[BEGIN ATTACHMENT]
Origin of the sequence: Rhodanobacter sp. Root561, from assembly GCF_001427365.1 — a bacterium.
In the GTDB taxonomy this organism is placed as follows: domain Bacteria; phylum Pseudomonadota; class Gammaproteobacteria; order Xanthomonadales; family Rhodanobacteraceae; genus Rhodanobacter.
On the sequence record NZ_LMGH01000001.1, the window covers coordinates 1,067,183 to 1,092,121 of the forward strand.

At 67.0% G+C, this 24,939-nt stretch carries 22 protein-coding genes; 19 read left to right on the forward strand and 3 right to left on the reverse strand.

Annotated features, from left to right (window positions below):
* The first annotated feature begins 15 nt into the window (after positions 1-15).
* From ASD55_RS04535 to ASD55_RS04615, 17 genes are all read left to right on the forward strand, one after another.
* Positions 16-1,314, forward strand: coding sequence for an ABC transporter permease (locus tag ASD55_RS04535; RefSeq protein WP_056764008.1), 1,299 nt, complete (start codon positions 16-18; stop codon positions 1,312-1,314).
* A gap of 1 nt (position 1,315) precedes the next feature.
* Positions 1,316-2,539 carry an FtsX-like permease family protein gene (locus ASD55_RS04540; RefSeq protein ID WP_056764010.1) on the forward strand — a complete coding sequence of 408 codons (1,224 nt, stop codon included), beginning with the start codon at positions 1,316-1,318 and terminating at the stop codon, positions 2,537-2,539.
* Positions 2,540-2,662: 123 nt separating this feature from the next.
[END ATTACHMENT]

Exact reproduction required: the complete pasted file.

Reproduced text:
Origin of the sequence: Rhodanobacter sp. Root561, from assembly GCF_001427365.1 — a bacterium.
In the GTDB taxonomy this organism is placed as follows: domain Bacteria; phylum Pseudomonadota; class Gammaproteobacteria; order Xanthomonadales; family Rhodanobacteraceae; genus Rhodanobacter.
On the sequence record NZ_LMGH01000001.1, the window covers coordinates 1,067,183 to 1,092,121 of the forward strand.

At 67.0% G+C, this 24,939-nt stretch carries 22 protein-coding genes; 19 read left to right on the forward strand and 3 right to left on the reverse strand.

Annotated features, from left to right (window positions below):
* The first annotated feature begins 15 nt into the window (after positions 1-15).
* From ASD55_RS04535 to ASD55_RS04615, 17 genes are all read left to right on the forward strand, one after another.
* Positions 16-1,314, forward strand: coding sequence for an ABC transporter permease (locus tag ASD55_RS04535; RefSeq protein WP_056764008.1), 1,299 nt, complete (start codon positions 16-18; stop codon positions 1,312-1,314).
* A gap of 1 nt (position 1,315) precedes the next feature.
* Positions 1,316-2,539 carry an FtsX-like permease family protein gene (locus ASD55_RS04540; RefSeq protein ID WP_056764010.1) on the forward strand — a complete coding sequence of 408 codons (1,224 nt, stop codon included), beginning with the start codon at positions 1,316-1,318 and terminating at the stop codon, positions 2,537-2,539.
* Positions 2,540-2,662: 123 nt separating this feature from the next.